Céline Sciamma puts a time-loop spin on the classic coming-of-age tale with this gentle family fairy tale.
“One is not born, but rather becomes, a woman,” wrote French philosopher Simone de Beauvoir in 1949. Seventy years on, her observation about gender identity holds true – and finds form in Petite Maman, a gentle drama about daughterhood by French writer/director Céline Sciamma.
It’s set predominately in a modest house, with a small cast that opts for subtlety, but this is no simple, traditional nor literal coming-of-age tale. By welcoming the benevolent shadow-self lurking behind de Beauvoir’s quote – that is, the adult who carries their childhood inside them like a pearl – Petite Maman becomes a profound meditation on inheritance.
Walking the halls of an aged care home, bidding formal farewells to the residents, Nelly (Joséphine Sanz) bears the curse of the gifted kid: she is both knowing and lonely beyond her eight years. Her grandmother has just died, and her mother (Nina Meurisse) is elsewhere – emotionally, at first, then geographically, departing under the cover of night to parse her sorrow unseen. This leaves Nelly and her dad (Stéphane Varupenne) to pack up Grandmother’s house in the country.
Out wandering in the woods, Nelly meets her double (played by Gabrielle Sanz, Joséphine’s twin). The children are alike in height, age, chestnut hair and practical dress, but Nelly’s new friend shares her mum’s name, Marion. By all appearances, the little girl yearned so much to know her mother, she travelled back in time to make it happen.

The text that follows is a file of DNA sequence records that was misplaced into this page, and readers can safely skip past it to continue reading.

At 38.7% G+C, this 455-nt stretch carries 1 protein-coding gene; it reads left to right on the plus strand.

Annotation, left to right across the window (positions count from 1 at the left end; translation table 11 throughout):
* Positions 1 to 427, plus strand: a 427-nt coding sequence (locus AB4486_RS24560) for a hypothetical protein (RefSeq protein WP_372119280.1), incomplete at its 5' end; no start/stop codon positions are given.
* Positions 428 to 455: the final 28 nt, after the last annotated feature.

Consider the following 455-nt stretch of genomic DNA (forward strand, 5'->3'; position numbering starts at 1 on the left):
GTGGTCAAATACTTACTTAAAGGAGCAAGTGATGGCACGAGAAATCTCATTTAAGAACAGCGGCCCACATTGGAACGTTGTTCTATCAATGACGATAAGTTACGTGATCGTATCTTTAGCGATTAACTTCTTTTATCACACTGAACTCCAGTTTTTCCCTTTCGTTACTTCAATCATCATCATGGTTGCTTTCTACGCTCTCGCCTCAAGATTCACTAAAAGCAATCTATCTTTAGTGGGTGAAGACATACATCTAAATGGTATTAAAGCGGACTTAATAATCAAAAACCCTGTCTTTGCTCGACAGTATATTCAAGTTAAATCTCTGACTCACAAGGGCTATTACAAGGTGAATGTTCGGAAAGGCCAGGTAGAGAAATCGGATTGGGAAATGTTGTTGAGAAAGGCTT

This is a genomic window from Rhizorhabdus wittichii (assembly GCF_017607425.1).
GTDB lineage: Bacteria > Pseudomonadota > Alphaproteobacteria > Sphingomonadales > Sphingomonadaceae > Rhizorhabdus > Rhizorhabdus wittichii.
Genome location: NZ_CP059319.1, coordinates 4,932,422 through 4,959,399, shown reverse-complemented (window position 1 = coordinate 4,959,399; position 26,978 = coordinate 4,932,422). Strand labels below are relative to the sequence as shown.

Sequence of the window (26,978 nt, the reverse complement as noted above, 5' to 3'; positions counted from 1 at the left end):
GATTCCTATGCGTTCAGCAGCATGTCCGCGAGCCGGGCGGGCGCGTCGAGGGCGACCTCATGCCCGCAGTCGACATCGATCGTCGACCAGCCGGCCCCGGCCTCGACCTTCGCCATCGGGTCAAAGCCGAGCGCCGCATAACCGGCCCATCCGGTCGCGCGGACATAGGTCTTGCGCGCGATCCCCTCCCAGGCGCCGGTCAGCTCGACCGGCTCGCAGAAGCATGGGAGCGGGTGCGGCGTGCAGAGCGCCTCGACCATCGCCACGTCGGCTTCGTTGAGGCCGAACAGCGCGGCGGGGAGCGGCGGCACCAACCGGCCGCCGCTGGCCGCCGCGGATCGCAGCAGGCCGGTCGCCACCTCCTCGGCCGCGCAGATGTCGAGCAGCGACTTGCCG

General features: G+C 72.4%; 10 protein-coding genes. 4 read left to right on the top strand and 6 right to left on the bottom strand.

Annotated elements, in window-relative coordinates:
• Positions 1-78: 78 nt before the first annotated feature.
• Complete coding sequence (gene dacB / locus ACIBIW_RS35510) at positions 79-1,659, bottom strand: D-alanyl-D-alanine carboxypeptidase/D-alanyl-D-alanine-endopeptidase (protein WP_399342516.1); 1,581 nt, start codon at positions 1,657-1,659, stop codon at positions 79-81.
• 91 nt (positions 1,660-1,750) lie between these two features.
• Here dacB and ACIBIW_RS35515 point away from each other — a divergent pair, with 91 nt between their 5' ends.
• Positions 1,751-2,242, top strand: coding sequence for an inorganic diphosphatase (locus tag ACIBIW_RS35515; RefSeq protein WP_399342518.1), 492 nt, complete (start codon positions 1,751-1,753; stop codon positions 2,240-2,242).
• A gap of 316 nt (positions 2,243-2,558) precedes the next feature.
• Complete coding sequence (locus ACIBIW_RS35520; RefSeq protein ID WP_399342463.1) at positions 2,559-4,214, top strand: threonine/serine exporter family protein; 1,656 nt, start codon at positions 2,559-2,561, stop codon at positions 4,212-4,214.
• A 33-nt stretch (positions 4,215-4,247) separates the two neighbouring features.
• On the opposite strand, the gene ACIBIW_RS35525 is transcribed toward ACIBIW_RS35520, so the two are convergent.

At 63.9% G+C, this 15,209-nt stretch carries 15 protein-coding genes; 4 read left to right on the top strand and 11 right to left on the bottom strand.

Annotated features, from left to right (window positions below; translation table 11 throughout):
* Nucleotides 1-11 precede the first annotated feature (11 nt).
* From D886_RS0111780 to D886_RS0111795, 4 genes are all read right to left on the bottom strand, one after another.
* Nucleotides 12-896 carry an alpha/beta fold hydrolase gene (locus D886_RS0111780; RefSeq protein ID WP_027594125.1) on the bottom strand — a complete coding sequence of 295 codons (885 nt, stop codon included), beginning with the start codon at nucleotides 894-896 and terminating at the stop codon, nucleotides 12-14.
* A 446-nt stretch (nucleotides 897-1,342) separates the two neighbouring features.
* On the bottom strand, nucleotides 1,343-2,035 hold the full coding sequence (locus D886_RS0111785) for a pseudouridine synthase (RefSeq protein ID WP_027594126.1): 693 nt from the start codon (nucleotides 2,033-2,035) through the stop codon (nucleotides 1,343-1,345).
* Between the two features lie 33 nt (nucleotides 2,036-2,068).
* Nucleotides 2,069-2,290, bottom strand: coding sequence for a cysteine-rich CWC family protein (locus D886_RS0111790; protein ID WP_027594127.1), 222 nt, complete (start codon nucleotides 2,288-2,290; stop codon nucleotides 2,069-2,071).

Petite Maman is enchanting, with potency beyond its whimsical premise. Though it may read, on paper, as an unsettling fairy tale or sci-fi flight, the final product is grounded in pleasant naturalism. As in the auteur’s previous films, including Portrait of a Lady on Fire and Girlhood, young women here search for home in other people, and come alive in the absence of authority.
Nelly and Marion’s joyful bond is brightest when they roam free – their mischief unadulterated by a parent’s watchful eye, and fortified by the Sanz siblings’ effortless intimacy. Peas in a pod, they sport the same lopsided waddle and endearing grin, but even at its sweetest, Petite Maman is never mushy. This is Sciamma, after all, whose body of work responds to the strictures of heteronormativity, gender performance and prescriptive social roles.
Curiously, Petite Maman comes at the topic sidelong, combing through the tangled curls of motherhood, obligation and fate. But it knows that growing pains last a lifetime – sometimes longer, if you inherit those of your forebears – and promises to hold your hand throughout.
Published 18 Nov 2021
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